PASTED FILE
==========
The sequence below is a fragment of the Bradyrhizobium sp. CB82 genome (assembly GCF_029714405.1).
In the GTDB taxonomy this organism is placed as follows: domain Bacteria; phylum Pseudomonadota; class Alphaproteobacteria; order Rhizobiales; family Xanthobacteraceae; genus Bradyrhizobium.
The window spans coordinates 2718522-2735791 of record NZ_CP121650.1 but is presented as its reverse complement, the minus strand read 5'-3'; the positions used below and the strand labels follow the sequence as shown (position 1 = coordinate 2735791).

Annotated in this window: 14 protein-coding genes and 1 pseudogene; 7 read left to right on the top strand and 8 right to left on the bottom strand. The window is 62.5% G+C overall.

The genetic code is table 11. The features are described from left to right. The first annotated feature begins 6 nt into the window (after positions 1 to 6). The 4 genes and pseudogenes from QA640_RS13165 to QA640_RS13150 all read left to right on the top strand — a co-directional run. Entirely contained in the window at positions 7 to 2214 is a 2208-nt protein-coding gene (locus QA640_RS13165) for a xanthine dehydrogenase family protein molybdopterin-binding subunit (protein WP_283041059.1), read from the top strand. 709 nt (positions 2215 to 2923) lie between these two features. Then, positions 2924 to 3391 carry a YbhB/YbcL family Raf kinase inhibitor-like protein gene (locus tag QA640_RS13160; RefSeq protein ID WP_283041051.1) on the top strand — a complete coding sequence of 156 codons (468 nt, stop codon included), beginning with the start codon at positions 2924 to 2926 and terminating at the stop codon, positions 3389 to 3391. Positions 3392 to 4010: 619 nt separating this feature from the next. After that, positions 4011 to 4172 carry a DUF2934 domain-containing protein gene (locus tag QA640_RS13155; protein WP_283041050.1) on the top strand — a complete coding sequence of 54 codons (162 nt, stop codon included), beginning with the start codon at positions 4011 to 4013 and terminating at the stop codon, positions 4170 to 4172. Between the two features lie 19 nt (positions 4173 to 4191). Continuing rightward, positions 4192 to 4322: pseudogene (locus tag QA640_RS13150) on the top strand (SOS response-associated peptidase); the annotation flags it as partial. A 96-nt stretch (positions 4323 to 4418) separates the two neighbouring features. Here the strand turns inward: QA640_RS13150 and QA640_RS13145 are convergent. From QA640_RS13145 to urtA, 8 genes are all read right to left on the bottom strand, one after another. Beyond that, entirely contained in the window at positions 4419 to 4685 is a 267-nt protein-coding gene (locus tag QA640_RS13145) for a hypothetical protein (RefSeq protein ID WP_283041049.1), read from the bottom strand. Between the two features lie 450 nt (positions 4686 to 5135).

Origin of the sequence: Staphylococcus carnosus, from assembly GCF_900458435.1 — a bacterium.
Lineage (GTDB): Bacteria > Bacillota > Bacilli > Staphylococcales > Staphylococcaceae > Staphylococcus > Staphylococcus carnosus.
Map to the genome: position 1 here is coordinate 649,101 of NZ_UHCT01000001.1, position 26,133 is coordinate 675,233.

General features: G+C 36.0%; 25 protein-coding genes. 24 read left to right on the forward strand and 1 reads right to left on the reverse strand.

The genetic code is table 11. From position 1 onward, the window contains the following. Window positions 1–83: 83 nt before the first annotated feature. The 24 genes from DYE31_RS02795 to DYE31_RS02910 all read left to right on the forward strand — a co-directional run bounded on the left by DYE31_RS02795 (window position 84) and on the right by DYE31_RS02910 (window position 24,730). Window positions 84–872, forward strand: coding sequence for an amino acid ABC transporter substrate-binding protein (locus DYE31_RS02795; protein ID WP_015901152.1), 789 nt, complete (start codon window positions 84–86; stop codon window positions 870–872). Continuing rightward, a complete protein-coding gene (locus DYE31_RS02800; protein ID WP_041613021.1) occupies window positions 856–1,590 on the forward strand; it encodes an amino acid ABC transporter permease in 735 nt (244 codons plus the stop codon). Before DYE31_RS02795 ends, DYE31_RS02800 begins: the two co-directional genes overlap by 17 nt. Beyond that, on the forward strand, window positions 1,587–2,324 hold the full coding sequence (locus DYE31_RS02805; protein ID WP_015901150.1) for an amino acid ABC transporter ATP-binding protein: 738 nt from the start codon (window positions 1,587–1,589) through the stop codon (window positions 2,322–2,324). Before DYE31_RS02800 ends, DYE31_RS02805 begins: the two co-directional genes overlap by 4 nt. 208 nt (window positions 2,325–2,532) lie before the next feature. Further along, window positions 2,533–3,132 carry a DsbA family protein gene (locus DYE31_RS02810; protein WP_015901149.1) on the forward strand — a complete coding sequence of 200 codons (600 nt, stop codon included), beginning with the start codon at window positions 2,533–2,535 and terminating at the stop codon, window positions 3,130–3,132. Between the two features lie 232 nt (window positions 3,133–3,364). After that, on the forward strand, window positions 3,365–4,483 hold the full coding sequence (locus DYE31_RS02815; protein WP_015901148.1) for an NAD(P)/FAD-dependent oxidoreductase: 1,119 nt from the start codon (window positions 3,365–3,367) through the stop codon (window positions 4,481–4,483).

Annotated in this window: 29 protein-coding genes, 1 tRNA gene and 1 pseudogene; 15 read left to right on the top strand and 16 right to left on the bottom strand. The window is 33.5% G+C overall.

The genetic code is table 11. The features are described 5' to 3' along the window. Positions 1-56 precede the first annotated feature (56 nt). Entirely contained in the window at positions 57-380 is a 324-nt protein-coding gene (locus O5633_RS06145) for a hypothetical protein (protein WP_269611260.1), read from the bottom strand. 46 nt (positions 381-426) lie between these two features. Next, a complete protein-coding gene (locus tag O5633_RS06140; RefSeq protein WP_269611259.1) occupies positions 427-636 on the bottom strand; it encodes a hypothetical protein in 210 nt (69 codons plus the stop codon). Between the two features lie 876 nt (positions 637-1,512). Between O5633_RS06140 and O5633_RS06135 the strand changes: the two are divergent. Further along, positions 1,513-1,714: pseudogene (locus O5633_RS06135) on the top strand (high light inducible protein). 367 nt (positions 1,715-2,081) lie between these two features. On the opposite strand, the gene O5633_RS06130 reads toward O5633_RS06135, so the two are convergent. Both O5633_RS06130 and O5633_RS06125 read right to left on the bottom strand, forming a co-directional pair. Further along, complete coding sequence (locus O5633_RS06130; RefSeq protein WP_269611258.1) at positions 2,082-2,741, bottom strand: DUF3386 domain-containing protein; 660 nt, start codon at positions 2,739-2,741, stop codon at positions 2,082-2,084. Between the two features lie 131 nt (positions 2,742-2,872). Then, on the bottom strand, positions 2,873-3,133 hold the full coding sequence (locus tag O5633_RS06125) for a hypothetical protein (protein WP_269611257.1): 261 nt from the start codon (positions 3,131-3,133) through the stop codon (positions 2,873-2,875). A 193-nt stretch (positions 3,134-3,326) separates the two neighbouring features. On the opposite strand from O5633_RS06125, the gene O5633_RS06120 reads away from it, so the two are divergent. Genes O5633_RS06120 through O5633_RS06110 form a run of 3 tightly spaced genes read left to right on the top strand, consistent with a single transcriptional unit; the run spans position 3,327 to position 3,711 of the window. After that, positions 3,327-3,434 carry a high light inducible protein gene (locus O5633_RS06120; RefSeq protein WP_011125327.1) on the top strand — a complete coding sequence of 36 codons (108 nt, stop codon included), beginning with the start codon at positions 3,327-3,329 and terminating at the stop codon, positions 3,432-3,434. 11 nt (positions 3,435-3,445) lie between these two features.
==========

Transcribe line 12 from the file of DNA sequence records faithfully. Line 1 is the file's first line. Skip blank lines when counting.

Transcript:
The genetic code is table 11. The features are described 5' to 3' along the window. Positions 1-56 precede the first annotated feature (56 nt). Entirely contained in the window at positions 57-380 is a 324-nt protein-coding gene (locus O5633_RS06145) for a hypothetical protein (protein WP_269611260.1), read from the bottom strand. 46 nt (positions 381-426) lie between these two features. Next, a complete protein-coding gene (locus tag O5633_RS06140; RefSeq protein WP_269611259.1) occupies positions 427-636 on the bottom strand; it encodes a hypothetical protein in 210 nt (69 codons plus the stop codon). Between the two features lie 876 nt (positions 637-1,512). Between O5633_RS06140 and O5633_RS06135 the strand changes: the two are divergent. Further along, positions 1,513-1,714: pseudogene (locus O5633_RS06135) on the top strand (high light inducible protein). 367 nt (positions 1,715-2,081) lie between these two features. On the opposite strand, the gene O5633_RS06130 reads toward O5633_RS06135, so the two are convergent. Both O5633_RS06130 and O5633_RS06125 read right to left on the bottom strand, forming a co-directional pair. Further along, complete coding sequence (locus O5633_RS06130; RefSeq protein WP_269611258.1) at positions 2,082-2,741, bottom strand: DUF3386 domain-containing protein; 660 nt, start codon at positions 2,739-2,741, stop codon at positions 2,082-2,084. Between the two features lie 131 nt (positions 2,742-2,872). Then, on the bottom strand, positions 2,873-3,133 hold the full coding sequence (locus tag O5633_RS06125) for a hypothetical protein (protein WP_269611257.1): 261 nt from the start codon (positions 3,131-3,133) through the stop codon (positions 2,873-2,875). A 193-nt stretch (positions 3,134-3,326) separates the two neighbouring features. On the opposite strand from O5633_RS06125, the gene O5633_RS06120 reads away from it, so the two are divergent. Genes O5633_RS06120 through O5633_RS06110 form a run of 3 tightly spaced genes read left to right on the top strand, consistent with a single transcriptional unit; the run spans position 3,327 to position 3,711 of the window. After that, positions 3,327-3,434 carry a high light inducible protein gene (locus O5633_RS06120; RefSeq protein WP_011125327.1) on the top strand — a complete coding sequence of 36 codons (108 nt, stop codon included), beginning with the start codon at positions 3,327-3,329 and terminating at the stop codon, positions 3,432-3,434. 11 nt (positions 3,435-3,445) lie between these two features.